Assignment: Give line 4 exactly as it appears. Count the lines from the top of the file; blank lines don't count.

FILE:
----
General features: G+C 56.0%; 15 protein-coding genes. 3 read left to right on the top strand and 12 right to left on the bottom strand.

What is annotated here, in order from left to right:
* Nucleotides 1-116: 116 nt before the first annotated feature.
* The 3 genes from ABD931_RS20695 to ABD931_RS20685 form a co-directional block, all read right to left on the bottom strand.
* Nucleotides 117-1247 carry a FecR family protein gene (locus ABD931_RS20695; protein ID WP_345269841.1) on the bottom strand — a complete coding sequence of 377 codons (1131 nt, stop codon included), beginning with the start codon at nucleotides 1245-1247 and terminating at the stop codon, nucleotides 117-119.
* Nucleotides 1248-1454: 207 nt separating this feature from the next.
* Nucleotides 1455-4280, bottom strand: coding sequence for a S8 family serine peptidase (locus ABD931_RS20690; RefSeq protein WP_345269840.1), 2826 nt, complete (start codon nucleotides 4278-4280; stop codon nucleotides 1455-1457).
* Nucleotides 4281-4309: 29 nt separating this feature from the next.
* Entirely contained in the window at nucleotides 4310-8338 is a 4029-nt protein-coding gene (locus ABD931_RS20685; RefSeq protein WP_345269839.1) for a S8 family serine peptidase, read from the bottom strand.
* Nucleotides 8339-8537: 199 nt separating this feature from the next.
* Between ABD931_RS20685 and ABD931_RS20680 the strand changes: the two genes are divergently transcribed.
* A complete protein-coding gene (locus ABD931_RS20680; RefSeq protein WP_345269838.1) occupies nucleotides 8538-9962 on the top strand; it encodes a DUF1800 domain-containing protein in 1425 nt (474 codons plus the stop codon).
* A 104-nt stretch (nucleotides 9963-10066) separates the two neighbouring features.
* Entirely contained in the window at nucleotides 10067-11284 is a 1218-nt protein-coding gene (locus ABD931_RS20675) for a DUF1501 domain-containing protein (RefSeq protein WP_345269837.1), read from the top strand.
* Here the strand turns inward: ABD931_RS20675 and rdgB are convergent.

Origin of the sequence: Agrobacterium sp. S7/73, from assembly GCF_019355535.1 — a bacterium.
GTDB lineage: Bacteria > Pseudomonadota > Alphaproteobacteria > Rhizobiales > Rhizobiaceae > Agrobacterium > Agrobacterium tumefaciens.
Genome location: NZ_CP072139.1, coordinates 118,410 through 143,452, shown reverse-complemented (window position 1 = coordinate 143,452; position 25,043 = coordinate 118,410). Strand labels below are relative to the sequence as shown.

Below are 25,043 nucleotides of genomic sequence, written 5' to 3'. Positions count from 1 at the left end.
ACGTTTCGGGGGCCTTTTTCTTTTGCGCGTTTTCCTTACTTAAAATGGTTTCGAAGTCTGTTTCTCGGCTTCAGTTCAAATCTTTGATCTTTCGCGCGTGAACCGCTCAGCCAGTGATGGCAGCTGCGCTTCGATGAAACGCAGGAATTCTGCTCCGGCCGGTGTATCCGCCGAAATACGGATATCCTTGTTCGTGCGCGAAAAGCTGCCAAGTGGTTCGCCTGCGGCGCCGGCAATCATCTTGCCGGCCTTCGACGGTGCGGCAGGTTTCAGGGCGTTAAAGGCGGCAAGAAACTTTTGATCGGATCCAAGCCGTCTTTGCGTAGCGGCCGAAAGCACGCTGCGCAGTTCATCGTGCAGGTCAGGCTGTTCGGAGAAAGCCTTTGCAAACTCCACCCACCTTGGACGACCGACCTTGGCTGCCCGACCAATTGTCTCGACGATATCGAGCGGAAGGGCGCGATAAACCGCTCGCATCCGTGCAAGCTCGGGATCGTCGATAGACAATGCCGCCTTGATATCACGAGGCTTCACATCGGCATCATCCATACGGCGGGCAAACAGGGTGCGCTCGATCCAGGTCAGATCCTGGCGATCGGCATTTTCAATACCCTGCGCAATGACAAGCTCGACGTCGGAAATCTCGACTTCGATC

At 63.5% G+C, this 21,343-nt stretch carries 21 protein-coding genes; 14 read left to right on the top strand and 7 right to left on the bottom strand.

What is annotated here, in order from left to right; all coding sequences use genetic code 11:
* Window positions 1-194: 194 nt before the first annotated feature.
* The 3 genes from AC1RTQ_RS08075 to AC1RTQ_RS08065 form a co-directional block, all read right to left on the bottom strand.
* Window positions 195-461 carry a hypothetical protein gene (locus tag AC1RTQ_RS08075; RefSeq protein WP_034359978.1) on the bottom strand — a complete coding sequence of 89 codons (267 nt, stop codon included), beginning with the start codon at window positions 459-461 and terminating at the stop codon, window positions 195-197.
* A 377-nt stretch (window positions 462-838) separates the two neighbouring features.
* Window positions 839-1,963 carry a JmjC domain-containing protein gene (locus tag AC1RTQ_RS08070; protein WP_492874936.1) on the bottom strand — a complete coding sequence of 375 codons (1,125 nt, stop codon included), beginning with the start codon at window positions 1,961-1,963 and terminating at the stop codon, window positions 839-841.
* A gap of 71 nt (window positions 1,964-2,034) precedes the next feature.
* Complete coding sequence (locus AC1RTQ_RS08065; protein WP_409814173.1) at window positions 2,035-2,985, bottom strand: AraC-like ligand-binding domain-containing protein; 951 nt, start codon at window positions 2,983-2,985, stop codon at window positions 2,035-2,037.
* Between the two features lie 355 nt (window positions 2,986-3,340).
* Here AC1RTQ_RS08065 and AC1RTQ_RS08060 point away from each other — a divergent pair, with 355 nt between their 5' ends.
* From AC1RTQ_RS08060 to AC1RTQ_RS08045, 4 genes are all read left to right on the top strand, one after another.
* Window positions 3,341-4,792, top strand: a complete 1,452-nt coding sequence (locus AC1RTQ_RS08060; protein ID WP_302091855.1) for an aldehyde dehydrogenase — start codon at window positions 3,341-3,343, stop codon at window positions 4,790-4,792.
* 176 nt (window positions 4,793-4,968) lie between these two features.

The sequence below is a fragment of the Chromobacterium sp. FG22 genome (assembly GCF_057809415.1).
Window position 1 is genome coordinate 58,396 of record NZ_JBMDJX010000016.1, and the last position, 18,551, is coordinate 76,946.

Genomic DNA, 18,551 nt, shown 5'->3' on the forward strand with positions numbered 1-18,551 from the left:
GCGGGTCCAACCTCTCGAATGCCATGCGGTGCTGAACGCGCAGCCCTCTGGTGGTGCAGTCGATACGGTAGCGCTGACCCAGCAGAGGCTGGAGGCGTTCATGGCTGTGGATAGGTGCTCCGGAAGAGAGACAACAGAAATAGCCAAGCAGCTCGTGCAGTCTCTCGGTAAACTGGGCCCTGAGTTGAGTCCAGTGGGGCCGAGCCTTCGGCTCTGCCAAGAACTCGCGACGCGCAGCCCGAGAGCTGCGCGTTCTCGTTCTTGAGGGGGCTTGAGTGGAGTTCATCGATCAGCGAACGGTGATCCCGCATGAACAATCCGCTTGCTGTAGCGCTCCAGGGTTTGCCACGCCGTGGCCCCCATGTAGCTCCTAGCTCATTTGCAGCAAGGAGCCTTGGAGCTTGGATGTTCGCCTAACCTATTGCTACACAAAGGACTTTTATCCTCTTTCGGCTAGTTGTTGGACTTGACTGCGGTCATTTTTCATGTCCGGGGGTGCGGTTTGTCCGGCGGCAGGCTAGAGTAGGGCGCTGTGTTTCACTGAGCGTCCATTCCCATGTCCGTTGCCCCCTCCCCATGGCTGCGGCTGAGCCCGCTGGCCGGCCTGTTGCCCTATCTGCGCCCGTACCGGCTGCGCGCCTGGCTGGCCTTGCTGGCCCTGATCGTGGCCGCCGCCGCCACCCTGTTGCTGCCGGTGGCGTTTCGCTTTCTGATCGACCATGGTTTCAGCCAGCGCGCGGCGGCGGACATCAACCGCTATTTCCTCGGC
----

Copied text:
* The 3 genes from ABD931_RS20695 to ABD931_RS20685 form a co-directional block, all read right to left on the bottom strand.